Commercial Division Blog

Posted: August 15, 2016 / Categories Commercial, Contracts, Statute of Limitations/Laches

Accrual Provision Extending Time to Bring Breach of Contract Claim Unenforceable

On August 11, 2016, the First Department issued a decision in Deutsche Bank National Trust Co. v. Flagstar Capital Markets Corp., 2016 NY Slip Op. 05780, holding that an accrual provision extending the time for a party to bring a breach of contract action was unenforceable as a matter of public policy, explaining:

Statutes of limitation not only save litigants from defending stale claims, but also express a societal interest or public policy of giving repose to human affairs. Because of the combined private and public interests involved, individual parties are not entirely free to waive or modify the statutory defense. Although parties may agree after a cause of action has accrued to extend the statute of limitations, an agreement to extend the Statute of Limitations that is made at the inception of liability will be unenforceable because a party cannot in advance, make a valid promise that a statute founded in public policy shall be inoperative.

In ACE, the Court of Appeals held that a breach of contract claim in an RMBS put-back action accrues on the date the allegedly false representations and warranties were made. The Court stated, "Where representations and warranties concern the characteristics of the loans as of the date they are made, they are breached, if at all, on that date. The agreement in the instant case made defendant's representations and warranties effective on the date of the agreement (June 1, 2006), and on the closing date of the sale of the loans. It is undisputed that the closing dates of the loan sales were between December 7, 2006, and May 31, 2007. Therefore, plaintiff's causes of action for breach of contract accrued, at the latest, on May 31, 2007, and this action, commenced more than six years later on August 30, 2013, is barred by the statute of limitations.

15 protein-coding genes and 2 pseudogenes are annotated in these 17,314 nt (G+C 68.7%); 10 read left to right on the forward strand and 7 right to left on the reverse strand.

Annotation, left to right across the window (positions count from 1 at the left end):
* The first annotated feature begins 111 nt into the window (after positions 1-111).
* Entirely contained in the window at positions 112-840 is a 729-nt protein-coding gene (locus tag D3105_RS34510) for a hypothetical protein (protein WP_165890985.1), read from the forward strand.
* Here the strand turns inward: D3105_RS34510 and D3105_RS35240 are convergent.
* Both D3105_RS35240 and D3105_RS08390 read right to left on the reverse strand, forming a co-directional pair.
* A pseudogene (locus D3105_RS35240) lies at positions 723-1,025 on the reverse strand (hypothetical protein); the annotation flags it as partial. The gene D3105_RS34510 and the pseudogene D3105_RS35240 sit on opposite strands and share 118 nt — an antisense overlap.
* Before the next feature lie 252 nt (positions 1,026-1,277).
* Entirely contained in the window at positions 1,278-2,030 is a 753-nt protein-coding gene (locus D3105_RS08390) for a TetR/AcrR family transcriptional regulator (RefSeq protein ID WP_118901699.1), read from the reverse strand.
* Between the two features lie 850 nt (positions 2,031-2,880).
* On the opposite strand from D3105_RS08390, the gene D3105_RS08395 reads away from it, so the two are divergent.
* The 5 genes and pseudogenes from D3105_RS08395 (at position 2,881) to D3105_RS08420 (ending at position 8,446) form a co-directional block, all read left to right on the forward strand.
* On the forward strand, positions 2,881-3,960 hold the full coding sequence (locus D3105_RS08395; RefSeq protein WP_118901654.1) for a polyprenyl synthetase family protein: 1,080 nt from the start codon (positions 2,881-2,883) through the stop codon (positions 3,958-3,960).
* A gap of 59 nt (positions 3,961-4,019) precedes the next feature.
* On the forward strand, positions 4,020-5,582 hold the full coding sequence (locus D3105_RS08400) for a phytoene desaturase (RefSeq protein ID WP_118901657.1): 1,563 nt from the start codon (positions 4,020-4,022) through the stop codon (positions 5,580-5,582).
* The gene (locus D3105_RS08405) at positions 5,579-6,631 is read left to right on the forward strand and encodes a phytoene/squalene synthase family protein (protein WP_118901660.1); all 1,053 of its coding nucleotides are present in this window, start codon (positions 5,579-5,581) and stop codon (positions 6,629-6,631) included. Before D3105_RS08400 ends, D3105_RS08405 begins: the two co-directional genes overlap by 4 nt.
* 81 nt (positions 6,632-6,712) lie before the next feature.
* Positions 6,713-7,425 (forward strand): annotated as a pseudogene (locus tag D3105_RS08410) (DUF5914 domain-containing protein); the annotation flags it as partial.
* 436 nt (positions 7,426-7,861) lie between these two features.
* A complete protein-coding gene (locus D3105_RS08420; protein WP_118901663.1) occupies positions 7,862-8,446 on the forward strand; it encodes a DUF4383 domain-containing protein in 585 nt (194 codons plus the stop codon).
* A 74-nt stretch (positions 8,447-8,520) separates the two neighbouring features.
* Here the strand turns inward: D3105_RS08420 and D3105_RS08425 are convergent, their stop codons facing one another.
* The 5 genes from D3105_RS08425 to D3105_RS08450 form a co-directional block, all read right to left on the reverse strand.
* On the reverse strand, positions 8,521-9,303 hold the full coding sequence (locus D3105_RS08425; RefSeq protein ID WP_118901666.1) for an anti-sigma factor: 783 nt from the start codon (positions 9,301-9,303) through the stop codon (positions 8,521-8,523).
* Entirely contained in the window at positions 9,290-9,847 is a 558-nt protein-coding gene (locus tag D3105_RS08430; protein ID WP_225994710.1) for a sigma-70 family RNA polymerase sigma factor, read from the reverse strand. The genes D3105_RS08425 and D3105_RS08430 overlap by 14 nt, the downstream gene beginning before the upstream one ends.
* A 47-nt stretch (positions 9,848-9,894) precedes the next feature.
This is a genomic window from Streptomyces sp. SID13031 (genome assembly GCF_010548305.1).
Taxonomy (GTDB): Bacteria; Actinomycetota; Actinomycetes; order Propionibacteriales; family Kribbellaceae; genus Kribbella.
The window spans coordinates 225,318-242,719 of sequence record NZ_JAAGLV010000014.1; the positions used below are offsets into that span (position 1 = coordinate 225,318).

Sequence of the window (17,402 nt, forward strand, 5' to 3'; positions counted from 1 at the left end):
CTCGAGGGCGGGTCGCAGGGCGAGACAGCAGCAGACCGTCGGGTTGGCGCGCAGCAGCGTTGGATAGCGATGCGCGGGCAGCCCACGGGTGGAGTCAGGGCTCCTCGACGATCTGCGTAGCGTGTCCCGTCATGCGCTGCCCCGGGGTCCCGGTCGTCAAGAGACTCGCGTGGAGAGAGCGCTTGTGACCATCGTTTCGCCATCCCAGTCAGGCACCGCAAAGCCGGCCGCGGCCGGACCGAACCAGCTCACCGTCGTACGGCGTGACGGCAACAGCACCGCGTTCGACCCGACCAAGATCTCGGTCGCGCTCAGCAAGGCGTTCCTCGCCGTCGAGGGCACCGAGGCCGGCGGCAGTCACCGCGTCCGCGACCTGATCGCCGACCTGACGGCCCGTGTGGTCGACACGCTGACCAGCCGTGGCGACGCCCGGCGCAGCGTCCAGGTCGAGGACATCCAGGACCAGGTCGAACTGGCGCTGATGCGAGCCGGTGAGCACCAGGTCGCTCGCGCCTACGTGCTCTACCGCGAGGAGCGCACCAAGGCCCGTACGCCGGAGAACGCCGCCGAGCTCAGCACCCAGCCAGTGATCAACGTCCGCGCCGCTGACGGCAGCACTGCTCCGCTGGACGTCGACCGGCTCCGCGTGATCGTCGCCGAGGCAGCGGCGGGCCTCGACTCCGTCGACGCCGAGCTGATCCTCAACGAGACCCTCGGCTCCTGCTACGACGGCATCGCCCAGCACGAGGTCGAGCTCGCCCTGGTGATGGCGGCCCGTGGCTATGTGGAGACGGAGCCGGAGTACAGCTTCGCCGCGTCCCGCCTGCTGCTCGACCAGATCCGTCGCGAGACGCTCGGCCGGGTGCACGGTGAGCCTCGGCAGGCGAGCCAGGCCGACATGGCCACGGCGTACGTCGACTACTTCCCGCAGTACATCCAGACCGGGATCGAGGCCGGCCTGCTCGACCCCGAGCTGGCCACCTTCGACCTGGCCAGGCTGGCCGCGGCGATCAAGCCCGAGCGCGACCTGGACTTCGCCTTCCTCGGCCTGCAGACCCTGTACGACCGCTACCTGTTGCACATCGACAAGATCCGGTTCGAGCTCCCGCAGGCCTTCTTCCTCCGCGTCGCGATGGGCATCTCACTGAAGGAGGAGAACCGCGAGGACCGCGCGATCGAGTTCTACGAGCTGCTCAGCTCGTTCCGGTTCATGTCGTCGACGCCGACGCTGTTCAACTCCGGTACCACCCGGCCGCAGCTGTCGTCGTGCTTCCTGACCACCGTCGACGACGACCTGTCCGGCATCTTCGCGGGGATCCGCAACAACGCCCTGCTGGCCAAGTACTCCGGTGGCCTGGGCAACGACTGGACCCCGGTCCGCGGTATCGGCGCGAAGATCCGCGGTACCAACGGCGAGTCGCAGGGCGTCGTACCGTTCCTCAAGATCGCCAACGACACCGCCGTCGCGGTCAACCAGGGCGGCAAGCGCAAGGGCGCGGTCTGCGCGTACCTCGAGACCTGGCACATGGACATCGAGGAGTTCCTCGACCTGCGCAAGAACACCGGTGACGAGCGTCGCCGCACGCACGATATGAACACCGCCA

Plaintiff's attempt to distinguish ACE by the absence of an accrual provision in that case is unavailing. The accrual provision in the agreement is unenforceable, despite the principle of freedom of contract upon which plaintiff relies. To be sure, freedom of contract is fundamental in New York law, but it is not absolute, and must give way to countervailing public policy concerns in appropriate circumstances. New York's statutes of limitation codify the public policies of finality, certainty and predictability that our contract law endorses, The parties' accrual provision runs afoul of these important policies.

Not only would enforcement of the accrual provision, entered into at the inception of the breach, serve to postpone the time from which the period of limitation is to be computed, but it also would contravene the principle that New York does not apply the discovery rule to statutes of limitations in contract actions. The accrual provision's set of conditions creates an imprecisely ascertainable accrual date - possibly occurring decades in the future, since some of the loans extend for 30 years - which the Court of Appeals has repeatedly rejected in favor of a bright line approach

. . .

Plaintiff's untimely action cannot be saved by construing the accrual provision as a promise of future performance by defendant. The ACE Court noted that although parties may contractually agree to undertake a separate obligation, the breach of which does not arise until some future date, the repurchase obligation undertaken by the seller in that case did not fit this description. . . .

Similarly, the accrual provision's requirement that plaintiff make a demand on defendant for performance of the agreement does not constitute a substantive condition precedent that could delay accrual of the breach of contract claim. As in ACE, plaintiff overlooks the significant distinction between substantive and procedural demand requirements. A demand that is a condition to a party's performance is a substantive condition precedent, which can delay accrual of a claim, whereas a demand that seeks a remedy for a preexisting wrong is a procedural prerequisite to suit, which cannot. Because plaintiff suffered a legal wrong at the moment defendant allegedly breached the representations and warranties, a cause of action existed for breach of a representation and warranty at that time. Plaintiff was merely limited in its remedies for that breach, and could only have pursued its sole remedies under the repurchase protocol. Hence, the condition that plaintiff demand defendant's compliance with the agreement was a procedural prerequisite to suit, not a substantive condition precedent to defendant's performance.

(Internal quotations and citations omitted).